on the bike or in the car I always assume the worse of other drivers and even cyclist especially the "only riding the bike because I don't have a car crowd"
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Old 12-12-10, 09:15 AM
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Ouch, glad you're ok, hopefully you at least dented the truck.

Whats sad is if this were a court case, based on what he said in his post, he would be pegged at fault, all the truck driver would have to say is "didnt see him", the cyclist mentioned he saw the truck, them weasel lawyers would twist your words around, litigate, what a world.
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Old 12-12-10, 09:38 AM
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Even when a driver does see you, it does not ameliorate your risk by much.

I know from motorcycling that a driver can look RIGHT AT YOU and still not "see" you, because they are looking for cars. A two-wheeled conveyance simply does not register in their brain.

- and it is about 1000x worse today, with drivers distracted by cellphones, texting, and GPS screens.

So - ALWAYS assume they DON'T see you, and NEVER ride your hoods in traffic: It trebles the time it takes for you to react.


PS- I don't mean to sound preachy. I am just glad you are here to tell the tale and I recognize that many accidents are unavoidable by the cyclist.
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Old 12-12-10, 09:52 AM
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Glad you weren't hurt badly, sorry about the bike. I think the advice I've read here that assume you are invisible has saved me a couple of times already. Shouldn't have to be that way, but as pointed out, drivers can look right at you or a motorcycle, and sometimes even another car, and not see them.
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Old 12-12-10, 09:55 AM
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Originally Posted by auchencrow View Post
So - ALWAYS assume they DON'T see you, and NEVER ride your hoods in traffic: It trebles the time it takes for you to react.
How so? I like being taller in traffic, and usually I'm up top for low speed maneuvers. The aero levers I typically ride with work rather well from the hoods.
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Old 12-12-10, 10:00 AM
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glad to hear you're alive. bikes come and go, bodies not so much.
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Old 12-12-10, 10:00 AM
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Originally Posted by tugrul View Post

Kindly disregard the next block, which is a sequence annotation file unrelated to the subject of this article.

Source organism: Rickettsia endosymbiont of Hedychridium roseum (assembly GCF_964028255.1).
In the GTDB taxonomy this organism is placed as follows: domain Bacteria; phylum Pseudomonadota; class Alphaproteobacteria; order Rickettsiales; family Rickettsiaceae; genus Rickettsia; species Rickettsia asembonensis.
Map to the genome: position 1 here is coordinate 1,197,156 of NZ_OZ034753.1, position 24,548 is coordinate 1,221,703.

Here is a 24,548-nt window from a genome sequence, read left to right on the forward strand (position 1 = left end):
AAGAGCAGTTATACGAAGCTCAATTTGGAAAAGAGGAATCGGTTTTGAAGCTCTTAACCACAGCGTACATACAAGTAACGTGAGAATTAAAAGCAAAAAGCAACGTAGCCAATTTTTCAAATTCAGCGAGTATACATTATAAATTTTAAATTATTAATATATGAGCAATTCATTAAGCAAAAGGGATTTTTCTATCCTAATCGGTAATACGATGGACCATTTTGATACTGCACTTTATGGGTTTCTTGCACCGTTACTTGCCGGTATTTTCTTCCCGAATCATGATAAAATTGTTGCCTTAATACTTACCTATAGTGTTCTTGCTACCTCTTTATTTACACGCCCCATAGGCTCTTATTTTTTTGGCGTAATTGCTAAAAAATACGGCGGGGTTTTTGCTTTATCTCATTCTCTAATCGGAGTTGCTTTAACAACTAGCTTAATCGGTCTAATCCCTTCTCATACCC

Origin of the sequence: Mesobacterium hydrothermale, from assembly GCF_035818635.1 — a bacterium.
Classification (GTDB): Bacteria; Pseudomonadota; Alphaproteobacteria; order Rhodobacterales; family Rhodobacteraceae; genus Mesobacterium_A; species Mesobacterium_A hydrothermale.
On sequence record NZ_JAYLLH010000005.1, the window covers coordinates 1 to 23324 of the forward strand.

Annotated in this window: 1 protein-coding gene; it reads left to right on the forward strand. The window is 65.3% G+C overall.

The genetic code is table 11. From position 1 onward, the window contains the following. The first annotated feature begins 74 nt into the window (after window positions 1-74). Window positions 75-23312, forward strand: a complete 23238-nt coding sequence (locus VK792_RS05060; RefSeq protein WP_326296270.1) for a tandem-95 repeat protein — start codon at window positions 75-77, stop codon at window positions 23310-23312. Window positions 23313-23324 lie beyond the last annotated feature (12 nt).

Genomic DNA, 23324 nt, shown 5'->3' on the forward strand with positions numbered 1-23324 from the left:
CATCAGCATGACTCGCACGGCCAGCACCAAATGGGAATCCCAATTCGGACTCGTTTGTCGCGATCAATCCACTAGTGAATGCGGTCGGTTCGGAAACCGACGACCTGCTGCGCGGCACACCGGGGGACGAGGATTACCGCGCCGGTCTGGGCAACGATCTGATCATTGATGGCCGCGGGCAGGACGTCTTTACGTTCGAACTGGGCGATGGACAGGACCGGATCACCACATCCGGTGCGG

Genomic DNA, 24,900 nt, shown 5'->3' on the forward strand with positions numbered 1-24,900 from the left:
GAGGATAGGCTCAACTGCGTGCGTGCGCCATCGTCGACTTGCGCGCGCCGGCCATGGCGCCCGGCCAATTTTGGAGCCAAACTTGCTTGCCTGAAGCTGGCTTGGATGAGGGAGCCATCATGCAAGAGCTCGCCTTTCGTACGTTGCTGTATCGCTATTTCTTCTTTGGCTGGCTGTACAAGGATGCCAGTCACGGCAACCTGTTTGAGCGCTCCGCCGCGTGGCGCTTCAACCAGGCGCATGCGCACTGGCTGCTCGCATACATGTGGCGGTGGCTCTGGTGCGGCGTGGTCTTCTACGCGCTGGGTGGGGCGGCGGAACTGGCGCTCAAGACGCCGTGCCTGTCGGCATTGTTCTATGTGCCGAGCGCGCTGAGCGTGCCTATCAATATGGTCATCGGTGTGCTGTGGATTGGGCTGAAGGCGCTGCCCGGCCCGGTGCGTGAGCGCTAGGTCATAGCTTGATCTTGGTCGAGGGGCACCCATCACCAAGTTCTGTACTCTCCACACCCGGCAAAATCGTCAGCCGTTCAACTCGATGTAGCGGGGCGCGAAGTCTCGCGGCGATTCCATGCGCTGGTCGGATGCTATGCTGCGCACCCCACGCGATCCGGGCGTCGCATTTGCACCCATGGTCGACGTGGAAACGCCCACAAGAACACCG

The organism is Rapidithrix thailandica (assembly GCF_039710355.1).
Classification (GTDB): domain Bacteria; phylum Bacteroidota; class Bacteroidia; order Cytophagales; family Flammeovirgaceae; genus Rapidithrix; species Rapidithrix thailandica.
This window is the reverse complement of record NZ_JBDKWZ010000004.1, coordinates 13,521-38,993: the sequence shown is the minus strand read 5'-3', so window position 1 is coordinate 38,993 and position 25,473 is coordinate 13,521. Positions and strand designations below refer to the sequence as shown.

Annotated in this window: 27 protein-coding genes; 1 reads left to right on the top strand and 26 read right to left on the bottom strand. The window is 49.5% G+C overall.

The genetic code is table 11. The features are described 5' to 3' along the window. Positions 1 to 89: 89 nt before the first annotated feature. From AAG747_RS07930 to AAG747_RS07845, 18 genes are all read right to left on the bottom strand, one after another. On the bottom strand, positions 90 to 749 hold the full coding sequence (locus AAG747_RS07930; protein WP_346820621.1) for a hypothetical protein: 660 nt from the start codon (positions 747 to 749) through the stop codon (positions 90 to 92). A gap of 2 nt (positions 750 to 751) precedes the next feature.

How so? I like being taller in traffic, and usually I'm up top for low speed maneuvers. The aero levers I typically ride with work rather well from the hoods.
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Old 12-12-10, 10:23 AM
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That's not changing your reaction time, but possibly the braking time if you have weak hands. I can cram it all the way from the hoods, just squeeze hard and fast.

I also file off the "lawer lips" from my forks and use panniers that contain materials "the state of CA has deemed may cause cancer" and participate in cycling events that are "inherently dangerous".


Hope you got his info and insurance and he was ticketed for not yielding the right of way.
Don't immediately apologize for riding in the road, just keep your mouth shut and let the facts speak for themselves.
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Old 12-12-10, 10:38 AM
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Originally Posted by tugrul View Post
How so? I like being taller in traffic, and usually I'm up top for low speed maneuvers. The aero levers I typically ride with work rather well from the hoods.
You only think they do. They do make you think they work pretty well for ordinary planned "service" stops because of their higher mechanical advantage. But when you need to throw on the binders for an emergency stop, you just can't squeeze 'em hard enough from on top. It's also harder to resist the pitch-over effect when you're perched up on the tops of the hoods.

Ride on the drops when there is cross traffic.

On another point, the OP says he thinks the driver didn't see him because his lights point only to the front and rear. No excuse: a driver looking both ways for cross traffic before he enters an intersection will still see the forward-facing headlights of an approaching cyclist. (Now if the cyclist has only reflectors facing forward, then no, the driver cannot possibly see the cyclist. But the OP says he had "good lights".)

I think a helmet-mounted light is a good idea, though. I deliberately turn my head to look at vehicles (motorized and not) approaching intersections and in so doing the helmet light gives them a little light flick right at their eyes. I also use two headlights mounted as far apart on the handlebars as I can, in the hope that two lights at least for an instant says "Car!...something that can kill me!" in the brain stem of the motorist. It's also nice to have an instant backup in case one dies just before a T-boning motorist looks down the street at you.